How Managers Can Brainstorm Remotely With Their Teams
Pre-pandemic, when we relied on a traditional office environment, brainstorming with colleagues meant either getting in front of a whiteboard and jotting ideas, or having big brainstorming activities to spark the creative juices. With those channels on hold for the foreseeable future, remote managers need to find alternative ways to generate ideas in a virtual workplace, and continue to work creatively and collaboratively.
“Effective brainstorming is about clear context, a safe space for unexpected ideas and emphasis on quantity over quality,” advises Bruno Bergher, VP Product at Gladly. As a product management leader with experience in leading product and design teams, Bruno knows how to lead creative brainstorming sessions and promote innovation in a virtual workplace. “You can accomplish a lot of that without being in the same room, and even without a tool which emulates a whiteboard.”
Use an online whiteboard
If your organization is used to brainstorming visually, then don’t give that up in your remote work environment. There are many apps and tools that offer templates where colleagues can drag, drop, write, draw, comment and attach files -- all in real time -- and work on a task together.
If your organization is new to remote working, then don’t assume all team members would know how to brainstorm virtually.
Bruno recommends to do a warm-up brainstorm to make people comfortable and get creative juices going. “I'm especially fond of funny ones, where it's easier to demonstrate that unexpected, even apparently silly ideas are welcome.”
Work alone before working together
Here’s a thing about remote working -- not everyone’s schedules are aligned, especially if teams work across different time zones. Managers should use this to their advantage because in most brainstorm sessions, you don’t need the entire group to be together to come up with the best ideas.
As a manager, think about finding the right mix of people to attend these virtual sessions, so you get different perspectives, as well use your time effectively. So start your brainstorming process by having each person generate potential solutions on their own, and jot them all down in a document. What you want to avoid is having the entire group start throwing out ideas at one another in a group chat. Bruno recommends using softwares and tools like Notion, Google Docs and Figma. “There's something extra fun about seeing the cursors of other people moving around on the screen.”
Always brainstorm on video calls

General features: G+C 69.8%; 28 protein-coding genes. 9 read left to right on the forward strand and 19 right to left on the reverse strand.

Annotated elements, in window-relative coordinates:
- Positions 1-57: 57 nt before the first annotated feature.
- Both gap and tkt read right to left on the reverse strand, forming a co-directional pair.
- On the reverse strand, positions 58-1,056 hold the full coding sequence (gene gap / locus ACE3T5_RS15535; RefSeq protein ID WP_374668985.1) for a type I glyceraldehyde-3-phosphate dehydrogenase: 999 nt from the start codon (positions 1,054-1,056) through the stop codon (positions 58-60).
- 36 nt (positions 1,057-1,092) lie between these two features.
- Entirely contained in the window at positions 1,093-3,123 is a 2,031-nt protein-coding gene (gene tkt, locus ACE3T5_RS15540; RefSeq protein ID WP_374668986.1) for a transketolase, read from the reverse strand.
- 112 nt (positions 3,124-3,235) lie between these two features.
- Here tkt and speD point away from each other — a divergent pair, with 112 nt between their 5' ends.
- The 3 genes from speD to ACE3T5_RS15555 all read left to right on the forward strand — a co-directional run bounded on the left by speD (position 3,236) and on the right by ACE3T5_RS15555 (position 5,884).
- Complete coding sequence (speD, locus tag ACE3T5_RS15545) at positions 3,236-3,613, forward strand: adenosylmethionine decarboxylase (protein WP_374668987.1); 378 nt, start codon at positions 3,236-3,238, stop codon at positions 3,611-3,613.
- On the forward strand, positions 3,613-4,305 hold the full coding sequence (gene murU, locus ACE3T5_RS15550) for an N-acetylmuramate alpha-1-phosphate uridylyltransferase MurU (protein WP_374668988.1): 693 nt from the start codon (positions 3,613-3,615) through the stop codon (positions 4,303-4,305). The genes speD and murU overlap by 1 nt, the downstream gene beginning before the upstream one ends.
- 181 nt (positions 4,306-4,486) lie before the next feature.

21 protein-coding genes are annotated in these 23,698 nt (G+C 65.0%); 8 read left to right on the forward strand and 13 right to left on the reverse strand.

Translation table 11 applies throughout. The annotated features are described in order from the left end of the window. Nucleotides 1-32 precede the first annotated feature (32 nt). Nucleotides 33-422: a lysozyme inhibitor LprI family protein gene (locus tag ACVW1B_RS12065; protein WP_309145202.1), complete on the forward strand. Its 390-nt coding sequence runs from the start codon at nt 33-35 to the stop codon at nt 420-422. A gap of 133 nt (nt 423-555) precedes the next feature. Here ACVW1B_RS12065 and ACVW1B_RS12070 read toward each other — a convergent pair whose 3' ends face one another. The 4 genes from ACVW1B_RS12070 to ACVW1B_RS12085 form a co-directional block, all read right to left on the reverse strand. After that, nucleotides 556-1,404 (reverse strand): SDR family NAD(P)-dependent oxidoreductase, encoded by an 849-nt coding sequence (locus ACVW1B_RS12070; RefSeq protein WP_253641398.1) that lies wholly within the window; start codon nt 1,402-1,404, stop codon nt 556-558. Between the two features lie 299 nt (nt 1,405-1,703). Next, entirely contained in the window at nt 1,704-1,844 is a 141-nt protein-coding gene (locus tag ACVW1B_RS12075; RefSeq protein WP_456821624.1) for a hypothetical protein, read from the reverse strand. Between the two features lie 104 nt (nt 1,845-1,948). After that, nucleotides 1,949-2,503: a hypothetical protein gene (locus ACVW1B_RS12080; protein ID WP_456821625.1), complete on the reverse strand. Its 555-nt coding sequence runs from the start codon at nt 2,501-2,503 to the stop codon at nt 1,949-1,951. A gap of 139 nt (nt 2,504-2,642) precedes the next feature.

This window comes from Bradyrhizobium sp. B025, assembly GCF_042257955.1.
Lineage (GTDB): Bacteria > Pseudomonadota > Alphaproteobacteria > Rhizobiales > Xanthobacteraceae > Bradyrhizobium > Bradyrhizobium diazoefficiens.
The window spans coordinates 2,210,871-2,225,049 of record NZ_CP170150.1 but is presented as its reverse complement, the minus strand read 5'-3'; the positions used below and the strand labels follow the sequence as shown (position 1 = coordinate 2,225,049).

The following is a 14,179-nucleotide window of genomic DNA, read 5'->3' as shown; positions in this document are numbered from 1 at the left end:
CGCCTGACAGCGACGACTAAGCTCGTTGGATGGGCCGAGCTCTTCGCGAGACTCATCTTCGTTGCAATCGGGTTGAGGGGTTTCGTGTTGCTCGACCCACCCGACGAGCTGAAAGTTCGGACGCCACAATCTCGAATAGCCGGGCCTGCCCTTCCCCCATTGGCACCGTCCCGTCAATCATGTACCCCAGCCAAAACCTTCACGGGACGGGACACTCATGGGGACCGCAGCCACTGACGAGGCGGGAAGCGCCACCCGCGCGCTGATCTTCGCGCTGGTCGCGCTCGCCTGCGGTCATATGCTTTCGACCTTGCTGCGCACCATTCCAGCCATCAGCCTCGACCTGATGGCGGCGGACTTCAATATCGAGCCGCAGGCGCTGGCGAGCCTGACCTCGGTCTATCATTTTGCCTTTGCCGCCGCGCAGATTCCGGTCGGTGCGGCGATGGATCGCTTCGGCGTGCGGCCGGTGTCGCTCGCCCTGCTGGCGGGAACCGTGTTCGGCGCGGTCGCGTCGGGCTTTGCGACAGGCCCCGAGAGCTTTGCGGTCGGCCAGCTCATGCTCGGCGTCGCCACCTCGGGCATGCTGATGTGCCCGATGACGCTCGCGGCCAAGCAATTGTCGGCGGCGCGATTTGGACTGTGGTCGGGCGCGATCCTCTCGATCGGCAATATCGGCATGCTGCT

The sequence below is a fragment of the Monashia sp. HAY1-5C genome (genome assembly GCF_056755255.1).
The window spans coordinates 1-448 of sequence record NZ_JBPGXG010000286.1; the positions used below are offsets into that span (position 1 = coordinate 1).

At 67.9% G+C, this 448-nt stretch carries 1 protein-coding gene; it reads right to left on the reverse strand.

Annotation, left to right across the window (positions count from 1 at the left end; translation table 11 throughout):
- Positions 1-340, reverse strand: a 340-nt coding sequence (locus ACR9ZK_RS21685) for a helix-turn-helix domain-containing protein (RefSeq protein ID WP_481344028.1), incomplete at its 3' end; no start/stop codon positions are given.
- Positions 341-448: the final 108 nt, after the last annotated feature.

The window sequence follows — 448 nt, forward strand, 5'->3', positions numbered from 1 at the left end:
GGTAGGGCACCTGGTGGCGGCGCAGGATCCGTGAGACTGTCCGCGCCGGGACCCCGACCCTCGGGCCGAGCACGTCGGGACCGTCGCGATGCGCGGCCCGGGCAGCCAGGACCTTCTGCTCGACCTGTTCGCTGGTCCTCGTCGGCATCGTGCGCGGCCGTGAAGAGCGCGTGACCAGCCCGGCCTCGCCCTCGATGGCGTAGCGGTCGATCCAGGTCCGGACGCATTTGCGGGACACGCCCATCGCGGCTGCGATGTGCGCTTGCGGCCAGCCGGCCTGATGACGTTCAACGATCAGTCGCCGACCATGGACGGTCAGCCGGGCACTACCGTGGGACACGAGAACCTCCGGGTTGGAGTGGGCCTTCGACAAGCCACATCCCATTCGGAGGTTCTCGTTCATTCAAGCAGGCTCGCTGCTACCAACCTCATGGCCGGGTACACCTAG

Brainstorming is a lot easier when you can screenshare on a video call app and have others draw or highlight on your screen. Managers can also use in-built app features like breakout rooms on Zoom to break up a larger group.
To make things a little more dynamic in a video setting, Bruno recommends all participants to have sticky notes at their home desks. “Have each participant write ideas down one idea per note, as fast as they can. Then read them back to the facilitator, who writes all ideas down in a shared document that’s being shared on their screen (works best for describable, not drawn, ideas). This allows all participants to see others' ideas, re-read something they may have missed, and add their own,” he adds.
Assign brainstorm session roles
Once you know who you need to invite to your virtual brainstorming sessions, define roles within the participant list to design your sessions for utmost productivity.
Facilitator: This person can be you, as the manager, or you can pass it on to someone within the team who is responsible for moving things along.
Timekeeper: This is an important role, as timekeeping is virtual for brainstorm sessions. You need someone to make sure all topics are covered, and that everyone is getting equal speaking/presenting time.
Some brainstorming formats:
There are lots of techniques for brainstorming, but here are some alternatives to get you and your team started.
Mind-Maps: As the manager, set up your central question in the middle of an online whiteboard (or other shared document). Invite your team to collaboratively build out from it with their ideas or thoughts. Link up related points to create a visual map of information, opportunities, recommendations and roadblocks.
Rapid Ideation: In this session, give your participants a limited time to come up with as many ideas as they possibly can. Sometimes time pressure brings out the best in everyone in terms of creativity.
Figuring Storming: In this technique, ask your team to imagine what someone else thinks about a topic. Tell your team to put themselves in someone else’s shoes, whether that’s a customer, supplier, client, or another department. Treat this as a role play, which will in itself present an opportunity for innovation.
Stepladder Brainstorming: This method of collaboration is when you want to give everyone a space to speak and present. Have centralized questions, then use breakout rooms where pairs can discuss topics and report back with a unified solution or idea. Repeat the process until your full team is involved.
If you’re new to virtual brainstorming, reach out to your team and ask for feedback. This channel of communication will give your team time to reflect and provide feedback based on how valuable they found the session. Once you have the insights, use them to tweak and optimize future sessions. During uncertain times, businesses are relying on innovative solutions to keep the momentum going, and managers have to keep finding innovative ways to keep their distributed team inspired and effective. Remember, this is an opportunity, not a problem.